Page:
Bristol office market is one of the strongest in the UK

Bristol City Centre

Bristol has one of the strongest office markets in the UK – according to a new report.

The annual report UK Cities Report from Knight Frank ranked Bristol as having one of the healthiest markets of all UK cities.

The report found that occupier activity in Bristol was strong in 2022, with take-up returning to the level recorded before the Covid pandemic.

During the year, Bristol recorded the highest level of annual rental growth of any regional city.

Despite a challenging year, Bristol city centre take-up for 2022 exceeded 600,000 sq ft, higher than the long-term average.

Availability at year-end was 5.8 per cent of total stock, which remains close to an all-time low.

Prime office rents have remained stable throughout the year at £42.50 per sq.

Meanwhile, occupiers are increasingly focused on buildings that provide more than just office space. Tenant amenity and collaboration space has never been more important.

The report also predicted that Bristol’s new clean air zone will make the city centre a more attractive environment and free up road space for public transport and cycling.

And with Temple Meads railway station being refurbished, proximity to the station will be an important factor in location choice for existing and incoming firms.

The development pipeline of new space is limited going into 2023 and will underpin rental growth without causing an oversupply.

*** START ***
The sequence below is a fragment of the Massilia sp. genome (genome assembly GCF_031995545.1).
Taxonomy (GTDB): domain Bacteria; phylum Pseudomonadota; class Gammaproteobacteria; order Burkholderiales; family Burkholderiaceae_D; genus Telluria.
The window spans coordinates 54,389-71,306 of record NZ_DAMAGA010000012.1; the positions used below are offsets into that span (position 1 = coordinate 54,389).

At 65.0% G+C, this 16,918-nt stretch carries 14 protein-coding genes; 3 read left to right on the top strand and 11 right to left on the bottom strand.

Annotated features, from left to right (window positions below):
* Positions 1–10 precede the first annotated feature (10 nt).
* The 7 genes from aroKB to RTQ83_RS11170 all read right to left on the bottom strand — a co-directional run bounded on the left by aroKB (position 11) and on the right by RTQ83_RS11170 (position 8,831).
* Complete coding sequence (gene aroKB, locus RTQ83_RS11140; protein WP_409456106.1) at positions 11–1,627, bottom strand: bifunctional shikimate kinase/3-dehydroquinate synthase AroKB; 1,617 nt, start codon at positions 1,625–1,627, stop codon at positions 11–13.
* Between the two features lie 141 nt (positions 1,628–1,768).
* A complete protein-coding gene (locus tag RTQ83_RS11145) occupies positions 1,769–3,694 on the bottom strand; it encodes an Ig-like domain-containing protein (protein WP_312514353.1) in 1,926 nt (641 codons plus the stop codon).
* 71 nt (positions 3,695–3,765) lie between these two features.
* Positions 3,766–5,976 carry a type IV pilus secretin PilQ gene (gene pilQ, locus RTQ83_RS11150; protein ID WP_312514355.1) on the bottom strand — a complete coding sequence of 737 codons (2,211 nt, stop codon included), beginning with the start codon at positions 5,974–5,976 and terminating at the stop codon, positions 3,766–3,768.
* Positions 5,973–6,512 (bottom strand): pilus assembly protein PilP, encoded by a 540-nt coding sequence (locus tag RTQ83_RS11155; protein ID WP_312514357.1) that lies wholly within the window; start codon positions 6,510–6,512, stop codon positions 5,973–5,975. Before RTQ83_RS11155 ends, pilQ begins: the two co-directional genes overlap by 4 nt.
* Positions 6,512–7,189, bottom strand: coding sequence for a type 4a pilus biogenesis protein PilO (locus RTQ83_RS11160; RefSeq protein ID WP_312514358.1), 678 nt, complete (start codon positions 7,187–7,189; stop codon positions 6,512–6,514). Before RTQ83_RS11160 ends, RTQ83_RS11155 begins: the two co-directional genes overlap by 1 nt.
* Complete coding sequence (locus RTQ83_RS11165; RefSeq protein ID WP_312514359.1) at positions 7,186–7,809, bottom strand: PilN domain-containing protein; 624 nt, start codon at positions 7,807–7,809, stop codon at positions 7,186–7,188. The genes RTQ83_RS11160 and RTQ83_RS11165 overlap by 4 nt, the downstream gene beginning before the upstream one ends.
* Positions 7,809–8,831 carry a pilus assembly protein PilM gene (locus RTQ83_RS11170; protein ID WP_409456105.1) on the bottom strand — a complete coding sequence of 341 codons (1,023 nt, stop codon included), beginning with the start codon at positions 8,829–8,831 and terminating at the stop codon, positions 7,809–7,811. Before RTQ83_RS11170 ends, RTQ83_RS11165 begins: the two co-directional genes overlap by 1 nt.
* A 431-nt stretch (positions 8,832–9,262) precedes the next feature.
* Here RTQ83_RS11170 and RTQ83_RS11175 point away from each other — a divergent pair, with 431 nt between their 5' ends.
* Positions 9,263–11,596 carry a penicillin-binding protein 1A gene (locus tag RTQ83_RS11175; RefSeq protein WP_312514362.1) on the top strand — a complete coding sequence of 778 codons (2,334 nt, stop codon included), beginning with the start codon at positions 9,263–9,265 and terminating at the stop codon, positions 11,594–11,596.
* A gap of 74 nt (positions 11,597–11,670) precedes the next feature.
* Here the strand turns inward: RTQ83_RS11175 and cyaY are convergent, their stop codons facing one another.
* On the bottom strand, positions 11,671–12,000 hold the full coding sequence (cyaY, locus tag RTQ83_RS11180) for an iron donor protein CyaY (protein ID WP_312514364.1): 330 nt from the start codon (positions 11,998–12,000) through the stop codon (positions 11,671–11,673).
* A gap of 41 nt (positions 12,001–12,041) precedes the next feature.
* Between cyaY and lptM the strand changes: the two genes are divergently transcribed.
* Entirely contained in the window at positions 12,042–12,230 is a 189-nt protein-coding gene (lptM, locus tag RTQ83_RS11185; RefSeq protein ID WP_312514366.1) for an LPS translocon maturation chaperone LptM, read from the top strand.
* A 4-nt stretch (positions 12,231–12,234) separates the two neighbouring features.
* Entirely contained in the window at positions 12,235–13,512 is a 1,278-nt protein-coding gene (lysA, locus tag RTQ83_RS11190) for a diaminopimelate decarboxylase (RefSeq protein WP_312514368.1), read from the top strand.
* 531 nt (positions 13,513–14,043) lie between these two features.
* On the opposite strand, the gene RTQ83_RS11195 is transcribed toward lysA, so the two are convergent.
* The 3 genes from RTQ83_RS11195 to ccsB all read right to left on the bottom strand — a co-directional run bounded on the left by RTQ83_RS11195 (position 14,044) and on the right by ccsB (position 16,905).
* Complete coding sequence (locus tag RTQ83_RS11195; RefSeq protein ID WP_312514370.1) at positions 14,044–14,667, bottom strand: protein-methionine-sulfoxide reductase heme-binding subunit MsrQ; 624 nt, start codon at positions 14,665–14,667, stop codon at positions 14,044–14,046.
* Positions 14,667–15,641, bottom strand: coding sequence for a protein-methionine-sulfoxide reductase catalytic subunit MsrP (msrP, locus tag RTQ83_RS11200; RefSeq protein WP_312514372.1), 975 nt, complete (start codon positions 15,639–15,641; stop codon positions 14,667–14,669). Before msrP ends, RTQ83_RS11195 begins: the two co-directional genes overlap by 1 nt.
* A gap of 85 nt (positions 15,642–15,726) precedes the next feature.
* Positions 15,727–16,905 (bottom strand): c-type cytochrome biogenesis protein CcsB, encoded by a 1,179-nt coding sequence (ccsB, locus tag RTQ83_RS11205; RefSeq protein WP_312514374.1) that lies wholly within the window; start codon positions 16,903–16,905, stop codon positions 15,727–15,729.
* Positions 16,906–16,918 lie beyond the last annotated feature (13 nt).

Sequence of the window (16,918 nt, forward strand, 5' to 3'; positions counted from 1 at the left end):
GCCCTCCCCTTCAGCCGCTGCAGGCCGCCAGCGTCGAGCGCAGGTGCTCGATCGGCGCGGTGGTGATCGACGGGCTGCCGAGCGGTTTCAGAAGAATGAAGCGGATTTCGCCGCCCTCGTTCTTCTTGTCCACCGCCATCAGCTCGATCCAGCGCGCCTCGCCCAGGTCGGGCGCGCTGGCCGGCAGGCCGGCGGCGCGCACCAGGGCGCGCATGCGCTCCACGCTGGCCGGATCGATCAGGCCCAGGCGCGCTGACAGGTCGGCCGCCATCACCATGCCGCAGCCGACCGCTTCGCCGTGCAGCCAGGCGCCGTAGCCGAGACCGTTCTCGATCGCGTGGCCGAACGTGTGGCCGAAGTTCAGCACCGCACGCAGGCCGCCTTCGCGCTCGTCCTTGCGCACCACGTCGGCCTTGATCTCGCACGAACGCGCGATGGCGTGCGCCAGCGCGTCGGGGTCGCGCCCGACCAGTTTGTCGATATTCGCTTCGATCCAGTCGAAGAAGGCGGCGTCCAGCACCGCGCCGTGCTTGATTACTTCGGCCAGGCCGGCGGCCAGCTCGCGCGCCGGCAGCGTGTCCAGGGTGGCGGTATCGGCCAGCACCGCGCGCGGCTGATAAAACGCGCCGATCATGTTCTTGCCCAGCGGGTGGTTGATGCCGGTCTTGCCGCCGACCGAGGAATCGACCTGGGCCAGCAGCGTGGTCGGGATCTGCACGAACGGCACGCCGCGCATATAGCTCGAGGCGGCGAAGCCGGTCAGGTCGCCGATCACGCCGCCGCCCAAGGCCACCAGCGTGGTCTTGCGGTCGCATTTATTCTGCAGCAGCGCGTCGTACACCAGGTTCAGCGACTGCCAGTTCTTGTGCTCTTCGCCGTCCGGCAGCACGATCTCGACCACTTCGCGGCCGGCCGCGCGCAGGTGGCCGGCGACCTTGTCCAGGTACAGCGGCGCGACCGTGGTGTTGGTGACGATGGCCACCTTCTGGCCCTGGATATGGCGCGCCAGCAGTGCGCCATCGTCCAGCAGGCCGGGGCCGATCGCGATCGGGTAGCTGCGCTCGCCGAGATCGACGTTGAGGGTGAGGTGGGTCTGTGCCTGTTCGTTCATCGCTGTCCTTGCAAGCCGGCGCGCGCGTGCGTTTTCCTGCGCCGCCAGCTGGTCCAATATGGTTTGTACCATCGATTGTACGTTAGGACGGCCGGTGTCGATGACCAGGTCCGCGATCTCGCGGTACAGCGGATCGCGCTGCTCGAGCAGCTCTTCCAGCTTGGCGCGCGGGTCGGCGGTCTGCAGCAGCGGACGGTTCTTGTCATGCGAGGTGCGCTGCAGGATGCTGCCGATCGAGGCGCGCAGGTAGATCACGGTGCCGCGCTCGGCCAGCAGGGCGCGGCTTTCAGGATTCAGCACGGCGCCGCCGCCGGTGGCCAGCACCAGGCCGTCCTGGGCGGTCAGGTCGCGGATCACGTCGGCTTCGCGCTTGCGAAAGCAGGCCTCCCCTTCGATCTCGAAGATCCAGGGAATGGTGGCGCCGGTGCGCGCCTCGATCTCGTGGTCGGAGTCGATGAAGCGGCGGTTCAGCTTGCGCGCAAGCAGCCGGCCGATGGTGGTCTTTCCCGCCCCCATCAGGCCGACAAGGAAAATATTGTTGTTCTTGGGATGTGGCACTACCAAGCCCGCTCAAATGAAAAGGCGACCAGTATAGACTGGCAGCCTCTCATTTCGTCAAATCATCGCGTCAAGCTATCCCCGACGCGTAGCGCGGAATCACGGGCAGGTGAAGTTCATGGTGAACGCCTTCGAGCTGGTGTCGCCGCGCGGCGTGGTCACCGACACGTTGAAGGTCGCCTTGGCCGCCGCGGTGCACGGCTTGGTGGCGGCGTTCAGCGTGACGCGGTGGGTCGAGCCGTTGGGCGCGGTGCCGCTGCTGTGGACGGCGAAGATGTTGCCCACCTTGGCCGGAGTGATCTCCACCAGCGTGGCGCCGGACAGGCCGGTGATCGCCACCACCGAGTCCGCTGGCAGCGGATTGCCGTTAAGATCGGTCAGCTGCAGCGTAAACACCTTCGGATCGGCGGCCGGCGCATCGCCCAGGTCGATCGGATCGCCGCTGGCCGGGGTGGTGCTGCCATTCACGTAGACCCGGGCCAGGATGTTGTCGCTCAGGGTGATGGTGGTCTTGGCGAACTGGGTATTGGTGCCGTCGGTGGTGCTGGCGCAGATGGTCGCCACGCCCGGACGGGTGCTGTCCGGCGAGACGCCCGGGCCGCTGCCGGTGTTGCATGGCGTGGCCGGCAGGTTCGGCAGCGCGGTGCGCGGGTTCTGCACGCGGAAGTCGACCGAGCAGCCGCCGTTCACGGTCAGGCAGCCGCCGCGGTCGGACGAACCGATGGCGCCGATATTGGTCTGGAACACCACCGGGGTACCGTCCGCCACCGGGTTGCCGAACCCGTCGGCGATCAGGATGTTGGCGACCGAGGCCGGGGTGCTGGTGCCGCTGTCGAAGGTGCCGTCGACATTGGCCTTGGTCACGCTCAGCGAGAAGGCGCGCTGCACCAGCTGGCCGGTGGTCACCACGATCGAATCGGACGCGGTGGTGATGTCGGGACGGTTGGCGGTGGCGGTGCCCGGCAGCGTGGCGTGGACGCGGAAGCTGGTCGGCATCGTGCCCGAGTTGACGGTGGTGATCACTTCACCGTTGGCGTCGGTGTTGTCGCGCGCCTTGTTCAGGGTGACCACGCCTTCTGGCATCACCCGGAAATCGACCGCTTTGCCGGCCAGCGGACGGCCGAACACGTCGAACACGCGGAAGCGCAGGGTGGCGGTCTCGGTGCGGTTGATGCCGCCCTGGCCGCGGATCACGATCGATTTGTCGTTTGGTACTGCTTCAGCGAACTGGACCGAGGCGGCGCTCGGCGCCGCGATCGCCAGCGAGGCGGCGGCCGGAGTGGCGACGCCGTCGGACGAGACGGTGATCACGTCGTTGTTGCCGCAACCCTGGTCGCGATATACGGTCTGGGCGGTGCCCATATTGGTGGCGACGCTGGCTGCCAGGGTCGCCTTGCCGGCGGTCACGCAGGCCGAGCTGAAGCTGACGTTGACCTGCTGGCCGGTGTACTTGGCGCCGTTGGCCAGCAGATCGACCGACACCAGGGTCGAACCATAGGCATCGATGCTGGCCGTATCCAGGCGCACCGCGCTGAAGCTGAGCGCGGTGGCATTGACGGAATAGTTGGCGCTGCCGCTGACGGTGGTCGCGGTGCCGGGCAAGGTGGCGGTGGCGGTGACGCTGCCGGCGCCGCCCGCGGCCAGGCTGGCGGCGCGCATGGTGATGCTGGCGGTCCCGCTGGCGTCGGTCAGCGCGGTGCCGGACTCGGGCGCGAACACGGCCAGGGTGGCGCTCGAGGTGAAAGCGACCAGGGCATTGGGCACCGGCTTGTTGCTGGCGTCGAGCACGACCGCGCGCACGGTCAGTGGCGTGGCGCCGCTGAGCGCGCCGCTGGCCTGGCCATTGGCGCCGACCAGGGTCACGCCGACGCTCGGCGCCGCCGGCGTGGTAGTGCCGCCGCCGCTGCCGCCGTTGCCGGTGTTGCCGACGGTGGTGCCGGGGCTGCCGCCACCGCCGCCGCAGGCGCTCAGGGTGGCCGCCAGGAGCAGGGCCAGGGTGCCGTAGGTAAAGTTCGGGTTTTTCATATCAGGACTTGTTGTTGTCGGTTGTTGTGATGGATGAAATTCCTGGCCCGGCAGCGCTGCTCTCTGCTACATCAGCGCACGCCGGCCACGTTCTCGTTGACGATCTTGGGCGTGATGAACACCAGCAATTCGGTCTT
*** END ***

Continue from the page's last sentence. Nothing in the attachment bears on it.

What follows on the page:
There is also a question over whether the abolition of a Bristol mayor and the return to a committee run council will have a positive impact on future development in the city.

Ashley Hudson, a partner with the firm, said: “Although the collective take-up for the UK Cities fell short of the long-term average, the market place felt very busy in 2022.

“Despite headwinds created by Covid and more latterly the uncertainty from the UK political and the macro economic landscape, the drive for ‘best’ has fuelled rental growth for prime.

“Although having risen during the past year, the lack of New and Grade A supply could be a restraining factor to occupier activity in 2023.

“Investors were understandably hesitant in 2022, with the final quarter particularly slow due to the economic and political turmoil.

“More stabilised investment conditions and the recent repricing could serve to increase deal volumes this year resulting in some yield compression. Turbulence within domestic and global capital markets led to rapid market repricing in 2022.

“A defining trend in 2022 was the pursuit of ‘Best-in-class’, with a sharpening focus on ESG, brand amplification in an increasingly competitive business landscape and talent attraction and retention. Occupiers and investors alike are relentless in their pursuit of the green agenda and the office market is reacting positively.”


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